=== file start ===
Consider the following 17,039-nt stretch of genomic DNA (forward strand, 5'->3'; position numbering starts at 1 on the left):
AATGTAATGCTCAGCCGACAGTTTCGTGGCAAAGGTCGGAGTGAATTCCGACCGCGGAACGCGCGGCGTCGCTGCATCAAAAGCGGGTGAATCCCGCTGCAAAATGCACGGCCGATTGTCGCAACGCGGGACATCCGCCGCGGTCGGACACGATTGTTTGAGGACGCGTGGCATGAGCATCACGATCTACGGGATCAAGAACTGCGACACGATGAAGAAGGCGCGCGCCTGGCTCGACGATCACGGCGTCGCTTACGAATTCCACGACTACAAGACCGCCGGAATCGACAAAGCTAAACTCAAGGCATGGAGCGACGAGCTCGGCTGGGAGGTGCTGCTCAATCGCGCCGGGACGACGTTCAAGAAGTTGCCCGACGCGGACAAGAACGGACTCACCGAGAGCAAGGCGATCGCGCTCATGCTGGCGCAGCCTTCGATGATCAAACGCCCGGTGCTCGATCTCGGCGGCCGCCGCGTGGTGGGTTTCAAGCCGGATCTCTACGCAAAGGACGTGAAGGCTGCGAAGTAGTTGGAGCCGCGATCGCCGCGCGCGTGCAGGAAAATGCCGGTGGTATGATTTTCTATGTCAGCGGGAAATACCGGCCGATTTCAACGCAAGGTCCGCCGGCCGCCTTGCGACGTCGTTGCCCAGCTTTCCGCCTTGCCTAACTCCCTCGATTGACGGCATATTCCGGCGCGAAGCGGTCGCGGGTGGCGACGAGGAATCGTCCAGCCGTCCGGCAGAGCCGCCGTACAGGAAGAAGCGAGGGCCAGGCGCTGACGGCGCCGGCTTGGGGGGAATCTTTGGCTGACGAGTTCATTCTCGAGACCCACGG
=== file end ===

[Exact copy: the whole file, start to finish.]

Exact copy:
Consider the following 17,039-nt stretch of genomic DNA (forward strand, 5'->3'; position numbering starts at 1 on the left):
AATGTAATGCTCAGCCGACAGTTTCGTGGCAAAGGTCGGAGTGAATTCCGACCGCGGAACGCGCGGCGTCGCTGCATCAAAAGCGGGTGAATCCCGCTGCAAAATGCACGGCCGATTGTCGCAACGCGGGACATCCGCCGCGGTCGGACACGATTGTTTGAGGACGCGTGGCATGAGCATCACGATCTACGGGATCAAGAACTGCGACACGATGAAGAAGGCGCGCGCCTGGCTCGACGATCACGGCGTCGCTTACGAATTCCACGACTACAAGACCGCCGGAATCGACAAAGCTAAACTCAAGGCATGGAGCGACGAGCTCGGCTGGGAGGTGCTGCTCAATCGCGCCGGGACGACGTTCAAGAAGTTGCCCGACGCGGACAAGAACGGACTCACCGAGAGCAAGGCGATCGCGCTCATGCTGGCGCAGCCTTCGATGATCAAACGCCCGGTGCTCGATCTCGGCGGCCGCCGCGTGGTGGGTTTCAAGCCGGATCTCTACGCAAAGGACGTGAAGGCTGCGAAGTAGTTGGAGCCGCGATCGCCGCGCGCGTGCAGGAAAATGCCGGTGGTATGATTTTCTATGTCAGCGGGAAATACCGGCCGATTTCAACGCAAGGTCCGCCGGCCGCCTTGCGACGTCGTTGCCCAGCTTTCCGCCTTGCCTAACTCCCTCGATTGACGGCATATTCCGGCGCGAAGCGGTCGCGGGTGGCGACGAGGAATCGTCCAGCCGTCCGGCAGAGCCGCCGTACAGGAAGAAGCGAGGGCCAGGCGCTGACGGCGCCGGCTTGGGGGGAATCTTTGGCTGACGAGTTCATTCTCGAGACCCACGG